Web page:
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Business news outlets love to publish tips on how to be successful, save money, or manage your finances. At the expense of usefulness, they’re too often neutral, uninformative, and overgeneralized. The truth is the publishers probably view these checklists as filler content so that advertisers can plug their related product or service inconspicuously in between the lines. So we felt it necessary to produce our own checklist of tips that we feel you might actually benefit from. You won’t find any filler here:

1. Monitor your reputation online

It sounds general but just because you Google your company name every now and then, doesn’t mean you’ll spot the negative stuff. Put yourself in the mindset of an evil competitor. What would they write about you? Some searches that may help you locate potentially damaging content online are:

[Your Company Name] Reviews

[Your Company Name] Scam

[Your Company Name] Complaints

You may cringe at the thought of including those terms in the same sentence as your valuable brand name, but it’s much better to find/remove malicious content online, than to be oblivious to its existence.

2. Customers are more likely to share a bad experience than a good one

When we pay for a product or service, we automatically expect it to be good, so there’s no surprise that the satisfactory coffee and eggs you prepared for a customer this morning didn’t end up going viral all over facebook. The fact that social networks exist at all means every business has to be on their best behavior all the time. As the owner, you would have it no other way, but do your employees feel the same way? Conventional wisdom used to be that an unhappy consumer would share their experience with twelve people. Facebook has upped that figure to the hundreds. Therefore it’s important to make sure that your employees take the same care that you do. If something still goes wrong, make a good faith effort to change the consumer’s dissatisfaction.

3. Your approach to financing. Lenders are not charities

Too many small business owners make the mistake of thinking that banks or financing firms like ours are charities. How is an underwriter supposed to approve an applicant that is using phrases such as “if we don’t get this, we’ll be forced to close” , “business has been real bad lately”, or “the recession killed our business and we’re just trying to survive.” Not to say that financial companies are heartless or indifferent to your situation if it really is that bad, but the whole point of lending money is to be assured that there is a 100% that it will be repaid. Using doomsday terminology can cause a business that looks great on paper to be reconsidered and declined. You don’t want that to happen!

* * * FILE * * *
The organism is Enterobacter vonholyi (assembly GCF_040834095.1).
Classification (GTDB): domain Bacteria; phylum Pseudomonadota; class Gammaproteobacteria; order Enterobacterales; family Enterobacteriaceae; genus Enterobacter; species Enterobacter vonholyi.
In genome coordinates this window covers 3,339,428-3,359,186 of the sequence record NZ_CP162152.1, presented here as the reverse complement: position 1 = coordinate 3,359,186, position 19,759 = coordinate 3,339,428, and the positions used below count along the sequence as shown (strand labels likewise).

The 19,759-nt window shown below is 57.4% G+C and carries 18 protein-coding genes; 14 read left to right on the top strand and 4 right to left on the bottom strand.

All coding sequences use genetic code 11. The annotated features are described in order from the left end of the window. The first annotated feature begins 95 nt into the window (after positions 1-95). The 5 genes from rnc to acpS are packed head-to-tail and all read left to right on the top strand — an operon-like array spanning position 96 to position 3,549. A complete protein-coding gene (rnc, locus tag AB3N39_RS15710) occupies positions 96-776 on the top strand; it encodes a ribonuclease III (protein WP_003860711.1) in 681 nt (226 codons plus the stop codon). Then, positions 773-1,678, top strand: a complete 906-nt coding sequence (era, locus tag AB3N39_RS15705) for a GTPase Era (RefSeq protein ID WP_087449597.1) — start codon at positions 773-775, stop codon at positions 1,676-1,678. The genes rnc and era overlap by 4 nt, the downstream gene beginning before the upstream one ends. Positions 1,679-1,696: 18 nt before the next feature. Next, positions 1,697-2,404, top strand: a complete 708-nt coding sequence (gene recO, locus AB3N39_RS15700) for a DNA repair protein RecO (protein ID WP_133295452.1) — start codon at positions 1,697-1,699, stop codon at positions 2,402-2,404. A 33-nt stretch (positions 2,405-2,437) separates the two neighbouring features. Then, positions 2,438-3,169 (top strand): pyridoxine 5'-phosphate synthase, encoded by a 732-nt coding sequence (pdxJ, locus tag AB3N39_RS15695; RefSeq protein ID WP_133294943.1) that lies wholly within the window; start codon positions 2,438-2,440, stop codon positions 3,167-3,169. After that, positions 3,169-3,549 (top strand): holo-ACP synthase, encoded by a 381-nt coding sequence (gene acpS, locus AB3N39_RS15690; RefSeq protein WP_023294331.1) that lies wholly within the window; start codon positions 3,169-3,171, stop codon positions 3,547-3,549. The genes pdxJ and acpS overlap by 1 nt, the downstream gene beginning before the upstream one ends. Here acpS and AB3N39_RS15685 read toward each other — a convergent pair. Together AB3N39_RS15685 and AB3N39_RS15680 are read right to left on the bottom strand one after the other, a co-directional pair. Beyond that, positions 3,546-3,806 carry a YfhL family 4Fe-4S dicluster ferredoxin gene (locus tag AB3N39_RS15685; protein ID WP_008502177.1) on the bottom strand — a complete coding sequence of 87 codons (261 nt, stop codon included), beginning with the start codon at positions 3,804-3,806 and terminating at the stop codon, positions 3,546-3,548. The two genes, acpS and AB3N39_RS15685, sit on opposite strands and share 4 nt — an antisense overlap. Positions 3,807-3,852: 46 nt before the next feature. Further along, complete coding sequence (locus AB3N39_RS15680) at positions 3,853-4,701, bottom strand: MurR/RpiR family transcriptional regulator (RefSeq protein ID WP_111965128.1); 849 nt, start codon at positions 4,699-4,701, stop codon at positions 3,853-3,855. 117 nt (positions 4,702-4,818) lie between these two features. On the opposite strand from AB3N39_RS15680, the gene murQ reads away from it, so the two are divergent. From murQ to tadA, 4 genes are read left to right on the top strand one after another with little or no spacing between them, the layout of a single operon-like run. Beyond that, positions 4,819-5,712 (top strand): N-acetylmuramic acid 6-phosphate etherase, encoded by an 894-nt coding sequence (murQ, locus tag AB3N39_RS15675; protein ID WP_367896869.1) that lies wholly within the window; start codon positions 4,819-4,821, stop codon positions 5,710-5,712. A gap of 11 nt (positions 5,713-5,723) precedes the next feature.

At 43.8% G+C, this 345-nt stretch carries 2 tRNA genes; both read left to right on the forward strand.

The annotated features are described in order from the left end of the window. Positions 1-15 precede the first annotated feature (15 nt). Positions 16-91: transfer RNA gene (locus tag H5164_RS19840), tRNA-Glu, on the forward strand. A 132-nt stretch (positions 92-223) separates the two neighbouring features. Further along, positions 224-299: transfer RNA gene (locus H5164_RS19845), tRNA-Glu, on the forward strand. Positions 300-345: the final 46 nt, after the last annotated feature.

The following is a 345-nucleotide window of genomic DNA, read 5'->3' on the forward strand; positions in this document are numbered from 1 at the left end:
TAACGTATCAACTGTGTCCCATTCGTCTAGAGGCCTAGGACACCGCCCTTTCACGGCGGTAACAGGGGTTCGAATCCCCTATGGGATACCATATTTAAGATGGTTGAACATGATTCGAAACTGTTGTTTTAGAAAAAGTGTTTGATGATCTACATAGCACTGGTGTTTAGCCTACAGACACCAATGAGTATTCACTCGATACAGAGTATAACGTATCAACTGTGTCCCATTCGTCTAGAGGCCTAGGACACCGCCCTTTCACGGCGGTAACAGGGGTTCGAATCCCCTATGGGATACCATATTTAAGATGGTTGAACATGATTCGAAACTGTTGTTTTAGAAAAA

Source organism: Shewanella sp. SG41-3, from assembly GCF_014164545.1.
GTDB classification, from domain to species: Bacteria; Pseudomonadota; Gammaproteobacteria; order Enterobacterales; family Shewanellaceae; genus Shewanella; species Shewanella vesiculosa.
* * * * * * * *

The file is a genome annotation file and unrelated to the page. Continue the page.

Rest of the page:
4. Use financing proactively rather than reactively

Ever hear that phrase that banks will only lend money to people that don’t need it? That’s not satire. While that phrase does NOT apply to us (we help businesses in all different kinds of situations), it should be used as a guideline for what lending is all about.

Considering debt in reactive situations is less likely to lead to growth. For example, financing used to replace broken equipment or pay past due bills may help you maintain the status quo but it won’t increase your revenues and bottom line.

Using debt proactively means there are no fiscal issues at hand and instead the outside funds can be used to increase sales, hire, or open an additional location. Even if you have ample saving at your disposal, there’s no reason to risk your emergency funds. Proactive financing has been proven to work for thousands of years.

5. Perform due diligence before entering into a major business relationship

We’ve seen the same misleading ads that you have,

Zero percent interest, free government grants, no credit checks, and you’re already approved!!

If those headlines from unscrupulous companies were really true, the rest of the banking system wouldn’t exist. We might be a little biased here but by choosing a reputable, well known provider like United Capital Source, you can be confident that transparency is a top priority. All the terms will be explained by one of our experienced account representatives and reiterated in black and white for you to read. If you haven’t already heard about us from a friend, look us up online and you’ll quickly see that we’re one of the best.

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your small business.

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